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  Statistical Techniques and 6 Sigma
  SPC? How in the world?

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Author Topic:   SPC? How in the world?
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Posts: 19
Registered: May 99

posted 11 May 1999 01:47 PM     Click Here to See the Profile for Joe_1   Click Here to Email Joe_1     Edit/Delete Message   Reply w/Quote
O.k., first of all, we are a small business that is currently seeking QS9000 certification. We are a machine shop that offers CNC and conventional machining for all types of applications. Getting to the point, we do a lot of jobs that are "one" timers and we may never do them again. This is mostly true in our conventional machining area. On the other hand, the CNC does run production "type" jobs. We may machine 200-300 parts here and there but not on a repeatative basis. I mean the same CNC machine may run 4-5 different parts a week! I am just about frustrated with the whole SPC thing! How in the world do you apply SPC to this type of a business? I can see where the SPC methods would apply to a machine shop that made the same parts over and over, but that's simply not the case here. What can I do to ensure that we will meet the standard? How can I apply statistical methods here? Please help!

Joe W. Guy,
QS9000 Administrator

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Don Winton
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Posts: 498
From:Tullahoma, TN

posted 11 May 1999 11:40 PM     Click Here to See the Profile for Don Winton   Click Here to Email Don Winton     Edit/Delete Message   Reply w/Quote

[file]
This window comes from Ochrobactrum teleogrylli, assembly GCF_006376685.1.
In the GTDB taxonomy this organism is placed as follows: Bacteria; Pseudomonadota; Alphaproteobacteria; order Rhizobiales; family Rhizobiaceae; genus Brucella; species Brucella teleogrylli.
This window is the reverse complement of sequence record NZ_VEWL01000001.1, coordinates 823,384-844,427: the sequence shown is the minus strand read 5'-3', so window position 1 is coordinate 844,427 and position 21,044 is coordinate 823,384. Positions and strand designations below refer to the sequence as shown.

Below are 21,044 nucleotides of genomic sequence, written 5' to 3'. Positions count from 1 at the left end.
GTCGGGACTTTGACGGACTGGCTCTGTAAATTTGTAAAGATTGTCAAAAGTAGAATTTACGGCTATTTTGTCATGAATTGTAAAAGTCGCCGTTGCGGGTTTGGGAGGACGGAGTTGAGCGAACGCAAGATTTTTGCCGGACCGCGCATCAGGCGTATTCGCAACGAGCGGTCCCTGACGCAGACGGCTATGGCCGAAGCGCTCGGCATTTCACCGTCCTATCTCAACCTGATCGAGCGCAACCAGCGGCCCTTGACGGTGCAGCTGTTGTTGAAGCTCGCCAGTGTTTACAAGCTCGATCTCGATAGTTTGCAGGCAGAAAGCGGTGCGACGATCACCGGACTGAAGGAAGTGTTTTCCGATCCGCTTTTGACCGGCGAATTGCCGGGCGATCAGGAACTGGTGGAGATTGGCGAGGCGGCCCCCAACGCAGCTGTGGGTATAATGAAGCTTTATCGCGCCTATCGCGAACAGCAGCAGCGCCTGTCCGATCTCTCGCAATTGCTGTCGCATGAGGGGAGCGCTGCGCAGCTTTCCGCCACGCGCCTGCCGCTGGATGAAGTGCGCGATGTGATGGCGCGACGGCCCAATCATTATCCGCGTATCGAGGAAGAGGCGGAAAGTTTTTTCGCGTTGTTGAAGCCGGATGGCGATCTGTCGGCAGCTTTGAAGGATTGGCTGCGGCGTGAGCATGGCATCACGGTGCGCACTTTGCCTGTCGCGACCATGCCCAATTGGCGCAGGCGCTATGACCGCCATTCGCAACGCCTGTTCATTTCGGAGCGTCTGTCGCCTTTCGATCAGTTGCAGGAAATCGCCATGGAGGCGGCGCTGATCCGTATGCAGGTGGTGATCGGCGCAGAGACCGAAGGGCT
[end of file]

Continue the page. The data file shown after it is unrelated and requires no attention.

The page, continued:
How in the world do you apply SPC to this type of a business?

In a nutshell, don't! Seriously, any SPC program must be value added. If the program does not add value to your operation, do not use it. If a job is a one shot wonder, do not use it. My personal opinion: Short run SPC is for decoration purposes and, IMHO, serves with minimal benefit. From your description above, we have eliminated the need for SPC on part your processes, let's look at the other part.

We may machine 200-300 parts here and there...

Most generally regard SPC as measuring and plotting 5 of every 20 widgets and plotting the data on a chart. This is a very limited view and is more correctly SQC. Now, if you are determined to use SPC on the machines, use them for the processes. A CNC machine that runs '4-5 different parts a week' has other opportunities for statistical techniques.

You could use Pareto to observe faults in the system (which dimensions are off-quality by category, monthly downtime by reason, etc.). You could use process capability to determine if the machine is capable of producing to specification. You can use process capability to determine if the rate of production is to cost. You could use Xbar-R for spindle speeds, feed rates, etc. And on and on. Or, you could simply use none.

Examine the processes to determine where SPC will add value. Collect data to determine which areas would benefit from the application of statistical techniques. If you can, get a copy of "Handbook of Statistical Methods in Manufacturing" by Richard Barrett Clements published by Prentice Hall. It gives many opportunities for statistical techniques that most would not realize. But remember, any technique selected must add value to the operation.

In regards to QS 9000, I believe the standard requires you identify need in your control plans. We have just done that. There is no need. In the control plan state:

Statistical Techniques Needed: None

Perhaps those more knowledgeable in the QS field can elaborate on this. I am using the 29JUL98 version of ISO 16949 as a reference.



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